Multiple patterns of physiological and biochemical dysfunction are linked to obesity, including genetic polymorphisms, chronic inflammation, mitochondrial dysfunction, oxidative stress, neuroendocrine immune dysfunction, nutritional deficiencies (or excesses), and toxins.

For any long-term success in weight regulation, the neuroendocrine-immune system function must be normalized. This involves all of the following occurring in concerted effort: modifying and normalizingmeal composition, meal timing, nutrient density, phytonutrient content, exercise, stress management, improving sleep quality/quantity, and the identification and removal of toxins and food allergens from the diet (see future blog issues to learn more about the other modifications needed to normalize the neuroendocrine immune system).

Meal Composition:

Low-fat diets slow metabolism more than low-glycemic high fiber load diets, and ultimately make one hungrier and and more resistant to further weight loss. They can also cause greater inflammation and higher insulin, glucose, triglyceride and blood pressure levels.

Meal Timing:

When one eats, and how often one takes their meals is critical to weight regulation. Rev up metabolism by eating regularly throughout the day (grazing vs. gorging): 3 meals and 2 snacks, with approximately 2 1/2 to 3 hours between each food intake. This will actually reduce overall daily calorie consumption, increase fatty acid oxidation, and lower cholesterol and insulin levels. By keeping the "metabolism oven" burning calories, the continual thermogenesis accelerates weight loss. The old adage, "Eat breakfast like a king, lunch like a prince, and supper like a pauper" will go a long way in maintaining weight control.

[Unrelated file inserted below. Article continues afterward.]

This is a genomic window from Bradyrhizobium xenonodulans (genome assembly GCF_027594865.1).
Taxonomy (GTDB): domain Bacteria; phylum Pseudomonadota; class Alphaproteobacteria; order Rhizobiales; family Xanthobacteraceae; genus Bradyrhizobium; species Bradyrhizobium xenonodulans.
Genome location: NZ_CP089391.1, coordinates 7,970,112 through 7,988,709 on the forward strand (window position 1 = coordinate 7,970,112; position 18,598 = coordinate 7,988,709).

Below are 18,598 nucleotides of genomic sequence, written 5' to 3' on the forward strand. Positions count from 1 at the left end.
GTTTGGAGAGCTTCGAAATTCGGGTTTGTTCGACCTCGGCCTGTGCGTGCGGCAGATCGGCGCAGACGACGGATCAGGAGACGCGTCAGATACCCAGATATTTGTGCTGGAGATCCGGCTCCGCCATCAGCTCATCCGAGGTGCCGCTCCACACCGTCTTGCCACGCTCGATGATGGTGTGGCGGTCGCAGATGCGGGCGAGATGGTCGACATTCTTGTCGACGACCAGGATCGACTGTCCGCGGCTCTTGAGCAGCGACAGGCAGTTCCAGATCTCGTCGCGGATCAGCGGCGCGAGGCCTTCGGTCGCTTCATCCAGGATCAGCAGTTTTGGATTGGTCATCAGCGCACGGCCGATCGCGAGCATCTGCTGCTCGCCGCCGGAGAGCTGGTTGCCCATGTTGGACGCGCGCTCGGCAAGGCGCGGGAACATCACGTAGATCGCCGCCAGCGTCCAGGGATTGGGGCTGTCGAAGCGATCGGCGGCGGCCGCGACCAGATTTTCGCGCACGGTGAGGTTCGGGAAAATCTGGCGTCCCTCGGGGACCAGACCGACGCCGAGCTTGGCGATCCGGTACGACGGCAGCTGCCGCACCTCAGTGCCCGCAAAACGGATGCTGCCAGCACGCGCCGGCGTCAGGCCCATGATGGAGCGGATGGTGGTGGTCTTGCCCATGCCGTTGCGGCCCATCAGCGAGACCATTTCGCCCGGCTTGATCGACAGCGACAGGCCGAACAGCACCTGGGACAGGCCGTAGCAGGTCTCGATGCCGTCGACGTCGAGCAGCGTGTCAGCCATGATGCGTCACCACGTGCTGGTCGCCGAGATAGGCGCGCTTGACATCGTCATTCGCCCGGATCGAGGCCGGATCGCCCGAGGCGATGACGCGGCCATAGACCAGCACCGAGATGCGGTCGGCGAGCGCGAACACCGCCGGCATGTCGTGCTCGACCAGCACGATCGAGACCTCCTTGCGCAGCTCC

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The holidays, with all of the office parties, sports events, and family feast opportunities are approaching. Staying on the path to weight loss does require an additional measure of fortitude, but it can become hard to not become obsessive with your weight loss behavior if you don't have the right mindset going in.

Unrealistic weight loss goals and poor maintenance planning can create an unhealthy, compulsive cycle of depression, urges to eat, self-indulgence, followed by self-blame and guilt (wash, rinse, repeat).

Untwist that stinking thinking and meet your goals, instead, by:

  • ​Relaxing; be patient. Make a plan. Don't rush yourself
  • Talk to yourself in a compassionate way (as you would speak to a friend going through the same situation)
  • Let others help support you to address contributing factors
  • Weigh the potential positives of sticking to your plan, and ask yourself, "How much does it mean to me to discontinue unhealthy eating?"
  • Eliminate the self-defeating behaviors. Set a realistic approach for your healthy eating plan. Be rational; thoughtful. Goals need to be set because WE want them, not to please someone else.
  • Respect and value who you are.
  • Every body is different; what works for most does not necessarily work for all. Always be prepared to search for new solutions, and NEVER GiVE UP.

Don't Become Obsessive
about ​Weight Loss

Story ​Editing by RYH Staff Writer Pamela Fox

(972) 999-1155


Healthy Weight Loss by Better
​Understanding Your System's Biology

(Issue 1 in a Series)

Lee Tucker-Horne

Healthy Lifestyle Hacks
by Lee Tucker-Horne, M.S., N.C., CCRC   ​Licensed Nutritionist and Study Coordinator

This content is not intended to be a substitute for professional medical advice, diagnosis, or treatment. 
Always seek the advice of your physician or other qualified health provider with any questions you may have regarding a medical condition. UA-62491137-11